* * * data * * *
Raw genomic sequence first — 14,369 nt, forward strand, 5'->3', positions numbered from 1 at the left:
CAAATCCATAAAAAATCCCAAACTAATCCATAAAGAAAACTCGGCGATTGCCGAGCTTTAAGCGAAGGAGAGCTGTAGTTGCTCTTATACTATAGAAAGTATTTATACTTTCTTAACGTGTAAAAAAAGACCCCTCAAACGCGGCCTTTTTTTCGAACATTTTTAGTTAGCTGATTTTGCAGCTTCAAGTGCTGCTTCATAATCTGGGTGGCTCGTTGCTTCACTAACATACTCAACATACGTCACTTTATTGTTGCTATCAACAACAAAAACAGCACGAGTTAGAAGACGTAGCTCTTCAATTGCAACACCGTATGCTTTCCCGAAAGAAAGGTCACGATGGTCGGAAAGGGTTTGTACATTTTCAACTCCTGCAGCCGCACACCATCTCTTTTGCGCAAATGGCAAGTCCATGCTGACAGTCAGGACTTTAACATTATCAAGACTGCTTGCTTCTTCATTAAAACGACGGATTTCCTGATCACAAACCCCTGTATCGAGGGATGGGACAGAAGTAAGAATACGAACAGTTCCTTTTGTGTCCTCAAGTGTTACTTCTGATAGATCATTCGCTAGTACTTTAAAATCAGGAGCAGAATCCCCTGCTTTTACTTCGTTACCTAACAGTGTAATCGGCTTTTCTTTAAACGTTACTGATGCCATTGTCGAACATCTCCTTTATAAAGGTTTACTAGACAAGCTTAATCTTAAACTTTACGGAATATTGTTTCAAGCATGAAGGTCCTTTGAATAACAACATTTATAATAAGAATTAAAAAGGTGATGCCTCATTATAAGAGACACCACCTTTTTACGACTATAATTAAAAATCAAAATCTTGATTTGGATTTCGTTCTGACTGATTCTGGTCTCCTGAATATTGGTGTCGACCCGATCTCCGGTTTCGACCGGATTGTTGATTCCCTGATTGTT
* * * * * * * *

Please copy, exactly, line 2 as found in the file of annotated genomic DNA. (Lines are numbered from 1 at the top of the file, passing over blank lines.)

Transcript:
CAAATCCATAAAAAATCCCAAACTAATCCATAAAGAAAACTCGGCGATTGCCGAGCTTTAAGCGAAGGAGAGCTGTAGTTGCTCTTATACTATAGAAAGTATTTATACTTTCTTAACGTGTAAAAAAAGACCCCTCAAACGCGGCCTTTTTTTCGAACATTTTTAGTTAGCTGATTTTGCAGCTTCAAGTGCTGCTTCATAATCTGGGTGGCTCGTTGCTTCACTAACATACTCAACATACGTCACTTTATTGTTGCTATCAACAACAAAAACAGCACGAGTTAGAAGACGTAGCTCTTCAATTGCAACACCGTATGCTTTCCCGAAAGAAAGGTCACGATGGTCGGAAAGGGTTTGTACATTTTCAACTCCTGCAGCCGCACACCATCTCTTTTGCGCAAATGGCAAGTCCATGCTGACAGTCAGGACTTTAACATTATCAAGACTGCTTGCTTCTTCATTAAAACGACGGATTTCCTGATCACAAACCCCTGTATCGAGGGATGGGACAGAAGTAAGAATACGAACAGTTCCTTTTGTGTCCTCAAGTGTTACTTCTGATAGATCATTCGCTAGTACTTTAAAATCAGGAGCAGAATCCCCTGCTTTTACTTCGTTACCTAACAGTGTAATCGGCTTTTCTTTAAACGTTACTGATGCCATTGTCGAACATCTCCTTTATAAAGGTTTACTAGACAAGCTTAATCTTAAACTTTACGGAATATTGTTTCAAGCATGAAGGTCCTTTGAATAACAACATTTATAATAAGAATTAAAAAGGTGATGCCTCATTATAAGAGACACCACCTTTTTACGACTATAATTAAAAATCAAAATCTTGATTTGGATTTCGTTCTGACTGATTCTGGTCTCCTGAATATTGGTGTCGACCCGATCTCCGGTTTCGACCGGATTGTTGATTCCCTGATTGTT